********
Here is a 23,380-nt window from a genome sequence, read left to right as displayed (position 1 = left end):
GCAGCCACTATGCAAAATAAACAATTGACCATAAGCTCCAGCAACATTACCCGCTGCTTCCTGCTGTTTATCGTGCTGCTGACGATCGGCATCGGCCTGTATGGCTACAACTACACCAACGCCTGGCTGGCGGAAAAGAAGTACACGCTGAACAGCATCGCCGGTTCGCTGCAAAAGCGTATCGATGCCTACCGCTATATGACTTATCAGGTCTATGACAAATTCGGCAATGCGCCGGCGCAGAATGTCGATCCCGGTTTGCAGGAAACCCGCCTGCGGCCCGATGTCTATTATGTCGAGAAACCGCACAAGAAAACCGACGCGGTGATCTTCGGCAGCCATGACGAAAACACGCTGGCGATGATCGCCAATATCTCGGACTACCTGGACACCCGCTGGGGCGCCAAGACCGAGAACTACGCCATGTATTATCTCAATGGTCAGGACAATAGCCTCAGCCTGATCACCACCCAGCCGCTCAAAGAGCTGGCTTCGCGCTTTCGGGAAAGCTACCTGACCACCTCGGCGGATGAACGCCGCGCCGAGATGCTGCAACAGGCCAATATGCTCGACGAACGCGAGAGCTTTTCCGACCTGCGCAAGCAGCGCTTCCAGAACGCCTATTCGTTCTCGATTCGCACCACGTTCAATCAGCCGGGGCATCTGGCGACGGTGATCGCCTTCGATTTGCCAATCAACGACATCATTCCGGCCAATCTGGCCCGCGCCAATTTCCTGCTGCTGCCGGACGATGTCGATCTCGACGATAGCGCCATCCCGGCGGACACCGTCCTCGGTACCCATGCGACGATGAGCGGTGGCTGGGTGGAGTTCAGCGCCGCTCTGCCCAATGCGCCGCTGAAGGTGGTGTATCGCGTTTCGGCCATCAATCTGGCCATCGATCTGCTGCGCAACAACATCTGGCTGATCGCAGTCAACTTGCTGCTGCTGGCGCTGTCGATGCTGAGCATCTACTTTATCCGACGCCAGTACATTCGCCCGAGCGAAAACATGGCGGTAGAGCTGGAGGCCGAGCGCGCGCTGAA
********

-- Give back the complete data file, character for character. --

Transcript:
Here is a 23,380-nt window from a genome sequence, read left to right as displayed (position 1 = left end):
GCAGCCACTATGCAAAATAAACAATTGACCATAAGCTCCAGCAACATTACCCGCTGCTTCCTGCTGTTTATCGTGCTGCTGACGATCGGCATCGGCCTGTATGGCTACAACTACACCAACGCCTGGCTGGCGGAAAAGAAGTACACGCTGAACAGCATCGCCGGTTCGCTGCAAAAGCGTATCGATGCCTACCGCTATATGACTTATCAGGTCTATGACAAATTCGGCAATGCGCCGGCGCAGAATGTCGATCCCGGTTTGCAGGAAACCCGCCTGCGGCCCGATGTCTATTATGTCGAGAAACCGCACAAGAAAACCGACGCGGTGATCTTCGGCAGCCATGACGAAAACACGCTGGCGATGATCGCCAATATCTCGGACTACCTGGACACCCGCTGGGGCGCCAAGACCGAGAACTACGCCATGTATTATCTCAATGGTCAGGACAATAGCCTCAGCCTGATCACCACCCAGCCGCTCAAAGAGCTGGCTTCGCGCTTTCGGGAAAGCTACCTGACCACCTCGGCGGATGAACGCCGCGCCGAGATGCTGCAACAGGCCAATATGCTCGACGAACGCGAGAGCTTTTCCGACCTGCGCAAGCAGCGCTTCCAGAACGCCTATTCGTTCTCGATTCGCACCACGTTCAATCAGCCGGGGCATCTGGCGACGGTGATCGCCTTCGATTTGCCAATCAACGACATCATTCCGGCCAATCTGGCCCGCGCCAATTTCCTGCTGCTGCCGGACGATGTCGATCTCGACGATAGCGCCATCCCGGCGGACACCGTCCTCGGTACCCATGCGACGATGAGCGGTGGCTGGGTGGAGTTCAGCGCCGCTCTGCCCAATGCGCCGCTGAAGGTGGTGTATCGCGTTTCGGCCATCAATCTGGCCATCGATCTGCTGCGCAACAACATCTGGCTGATCGCAGTCAACTTGCTGCTGCTGGCGCTGTCGATGCTGAGCATCTACTTTATCCGACGCCAGTACATTCGCCCGAGCGAAAACATGGCGGTAGAGCTGGAGGCCGAGCGCGCGCTGAA